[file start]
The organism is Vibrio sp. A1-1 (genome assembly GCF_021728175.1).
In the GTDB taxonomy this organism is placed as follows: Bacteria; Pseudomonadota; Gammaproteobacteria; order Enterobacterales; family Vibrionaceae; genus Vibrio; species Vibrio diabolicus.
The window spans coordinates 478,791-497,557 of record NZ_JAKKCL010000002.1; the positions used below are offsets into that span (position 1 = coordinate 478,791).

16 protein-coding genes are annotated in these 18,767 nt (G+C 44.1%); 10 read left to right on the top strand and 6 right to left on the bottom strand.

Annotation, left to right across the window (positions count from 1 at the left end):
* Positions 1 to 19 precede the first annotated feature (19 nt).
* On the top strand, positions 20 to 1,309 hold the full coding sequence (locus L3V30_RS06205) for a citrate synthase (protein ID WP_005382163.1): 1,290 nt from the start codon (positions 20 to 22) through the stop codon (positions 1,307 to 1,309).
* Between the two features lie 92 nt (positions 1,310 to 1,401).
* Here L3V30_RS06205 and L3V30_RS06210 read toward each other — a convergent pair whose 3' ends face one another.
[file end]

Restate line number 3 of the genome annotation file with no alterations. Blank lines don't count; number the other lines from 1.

The window spans coordinates 478,791-497,557 of record NZ_JAKKCL010000002.1; the positions used below are offsets into that span (position 1 = coordinate 478,791).